The exception to this rule is the Chinese footballer trout, also known as the blue spot trout. These fellows have larger spots than their cousins, and their pectoral fins are opaque. All other trout variants have transparent pectorals and this is the most reliable form of identification. Chinese footballer trout must be 50-80cm in length before they can be despatched for the cook.

The various mackerels will also be hot this month off the South-east Queensland coast. Spotted, school and Spanish mackerel are chased by all and sundry during May and the larger fish will almost certainly have arrived en masse by this time. All mackerel are good trolling targets and lures that flash intermittently are very good tools for this method. Chrome minnow lures, both in gold and silver will get the job done. These lures, most often in the 100-150mm size range, flash light in all directions as they shimmy their way through the briny. This attracts fish from all over the place as they hone in on the highly reflective chrome plating on the lure’s body.

The Spaniard Special trolling rig is another successful tool when it comes to trolling for macks, and tuna also. This inventive lure is rather like a massive spinnerbait and is dressed with a small bonito, gar or pilchard rather than the customary silicone skirt. Trolled in the usual manner, the spinning blades provide noise and flash and they too work really well.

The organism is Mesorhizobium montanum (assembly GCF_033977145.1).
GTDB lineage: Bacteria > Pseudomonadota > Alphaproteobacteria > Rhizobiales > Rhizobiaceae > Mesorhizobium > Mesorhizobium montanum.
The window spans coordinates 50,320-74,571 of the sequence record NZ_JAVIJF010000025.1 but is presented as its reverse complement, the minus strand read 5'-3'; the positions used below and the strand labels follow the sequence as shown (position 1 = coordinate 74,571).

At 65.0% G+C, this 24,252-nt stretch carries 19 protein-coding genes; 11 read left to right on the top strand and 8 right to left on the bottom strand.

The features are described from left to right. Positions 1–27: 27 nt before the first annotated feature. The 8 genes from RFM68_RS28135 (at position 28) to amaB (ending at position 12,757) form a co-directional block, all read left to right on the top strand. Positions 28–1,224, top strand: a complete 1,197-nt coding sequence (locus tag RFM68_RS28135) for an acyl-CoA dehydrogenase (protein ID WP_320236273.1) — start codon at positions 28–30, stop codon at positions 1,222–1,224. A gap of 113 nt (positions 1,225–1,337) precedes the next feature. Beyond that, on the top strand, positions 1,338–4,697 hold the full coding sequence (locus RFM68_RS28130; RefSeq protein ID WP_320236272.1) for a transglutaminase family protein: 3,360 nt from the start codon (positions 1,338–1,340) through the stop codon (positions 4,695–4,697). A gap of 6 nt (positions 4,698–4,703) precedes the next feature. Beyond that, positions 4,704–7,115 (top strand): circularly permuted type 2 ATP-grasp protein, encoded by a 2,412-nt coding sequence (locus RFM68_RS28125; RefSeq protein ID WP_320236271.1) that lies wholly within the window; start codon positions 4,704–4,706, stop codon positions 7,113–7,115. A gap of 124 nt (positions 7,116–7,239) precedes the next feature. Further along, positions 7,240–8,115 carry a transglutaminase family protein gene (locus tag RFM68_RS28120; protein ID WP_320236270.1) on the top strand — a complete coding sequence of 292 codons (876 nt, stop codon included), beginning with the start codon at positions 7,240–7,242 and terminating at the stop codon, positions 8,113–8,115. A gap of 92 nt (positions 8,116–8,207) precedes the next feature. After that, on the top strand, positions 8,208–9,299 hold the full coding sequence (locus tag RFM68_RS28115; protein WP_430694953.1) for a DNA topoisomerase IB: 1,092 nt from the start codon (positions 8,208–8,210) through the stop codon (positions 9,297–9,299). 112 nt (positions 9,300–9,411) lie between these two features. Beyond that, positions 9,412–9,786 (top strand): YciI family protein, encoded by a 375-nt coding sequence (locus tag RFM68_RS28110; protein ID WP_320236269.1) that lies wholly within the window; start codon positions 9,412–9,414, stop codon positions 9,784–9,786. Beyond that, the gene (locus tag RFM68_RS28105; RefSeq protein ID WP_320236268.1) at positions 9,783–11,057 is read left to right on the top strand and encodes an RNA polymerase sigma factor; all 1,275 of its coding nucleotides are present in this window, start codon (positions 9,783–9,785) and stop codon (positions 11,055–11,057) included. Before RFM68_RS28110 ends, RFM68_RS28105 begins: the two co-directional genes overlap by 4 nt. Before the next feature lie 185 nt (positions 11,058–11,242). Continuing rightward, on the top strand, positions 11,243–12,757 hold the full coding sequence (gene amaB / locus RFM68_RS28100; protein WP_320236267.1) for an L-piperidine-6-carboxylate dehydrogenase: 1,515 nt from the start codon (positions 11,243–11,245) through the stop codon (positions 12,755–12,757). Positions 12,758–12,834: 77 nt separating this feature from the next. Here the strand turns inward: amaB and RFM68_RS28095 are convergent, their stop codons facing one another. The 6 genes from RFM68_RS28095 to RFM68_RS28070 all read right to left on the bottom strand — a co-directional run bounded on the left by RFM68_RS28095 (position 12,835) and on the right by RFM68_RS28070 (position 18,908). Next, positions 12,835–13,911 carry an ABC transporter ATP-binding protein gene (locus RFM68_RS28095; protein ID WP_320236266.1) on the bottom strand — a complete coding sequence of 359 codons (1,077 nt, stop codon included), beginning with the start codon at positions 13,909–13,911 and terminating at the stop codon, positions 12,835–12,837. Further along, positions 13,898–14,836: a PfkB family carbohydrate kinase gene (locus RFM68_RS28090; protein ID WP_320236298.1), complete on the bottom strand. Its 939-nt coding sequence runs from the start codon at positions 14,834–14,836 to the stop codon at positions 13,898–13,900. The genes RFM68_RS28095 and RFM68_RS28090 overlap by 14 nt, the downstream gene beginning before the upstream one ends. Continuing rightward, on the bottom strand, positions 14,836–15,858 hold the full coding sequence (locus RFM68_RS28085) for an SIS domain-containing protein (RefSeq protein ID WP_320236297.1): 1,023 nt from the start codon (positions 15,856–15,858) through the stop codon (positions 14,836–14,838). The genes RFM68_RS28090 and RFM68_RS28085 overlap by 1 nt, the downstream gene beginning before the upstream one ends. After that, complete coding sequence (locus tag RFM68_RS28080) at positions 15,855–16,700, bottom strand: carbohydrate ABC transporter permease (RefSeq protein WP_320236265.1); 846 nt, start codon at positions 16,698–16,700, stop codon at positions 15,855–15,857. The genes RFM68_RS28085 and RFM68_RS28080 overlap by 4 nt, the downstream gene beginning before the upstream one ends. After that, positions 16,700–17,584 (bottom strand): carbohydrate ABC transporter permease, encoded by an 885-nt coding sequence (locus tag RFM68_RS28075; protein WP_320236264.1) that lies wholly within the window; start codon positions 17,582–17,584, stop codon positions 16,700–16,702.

Trolling rigged live offerings is another deadly way to connect with big mackerel or tuna, as is drifting baits down a berley trail. Small lumps of pilchard or other oily fish chunks tossed overboard create the trail and then a cube or whole fish complete with hook is fed down the trail. On good days it doesn’t take long for that spool to start spinning! North and Sunshine reefs are good places to have a shot at cubing.

Like most mackerel, Spaniards are worth eating, but they must be at least 75cm before this can even be considered. A possession limit of three fish applies. Schoolies on the other hand need only be 50cm in length with a possession limit of 30! How many do you need?

Spotted mackerel can be kept if they are better than 60cm and you are allowed five in your possession, unless you happen to be in the Gulf of Carpentaria, in which case you may keep ten fish, all of which must be over 50cms. Confused yet?

The Guide to Recreational Boating and Fishing in Queensland booklet is a comprehensive publication to say the least. However, it can be very difficult to understand and with the massive amount of legislation driving the current rules and regulations, it’s no wonder. I believe that the average angler will find the fishing regulations in Queensland too hard to follow. With closed zones galore, rules concerning skinning and filleting, spawning closures, pectoral fin removal (now required on Spaniard carcasses) and differing size and possession limits depending on location, the current rules are just too difficult, particularly for visiting anglers.

Identical rules statewide, or countrywide, would reduce confusion to an absolute minimum and almost certainly provide better compliance. It might be too much to ask, but wouldn’t it be great if the legal size for bream was the same in every state one day? Perhaps then the other species might follow!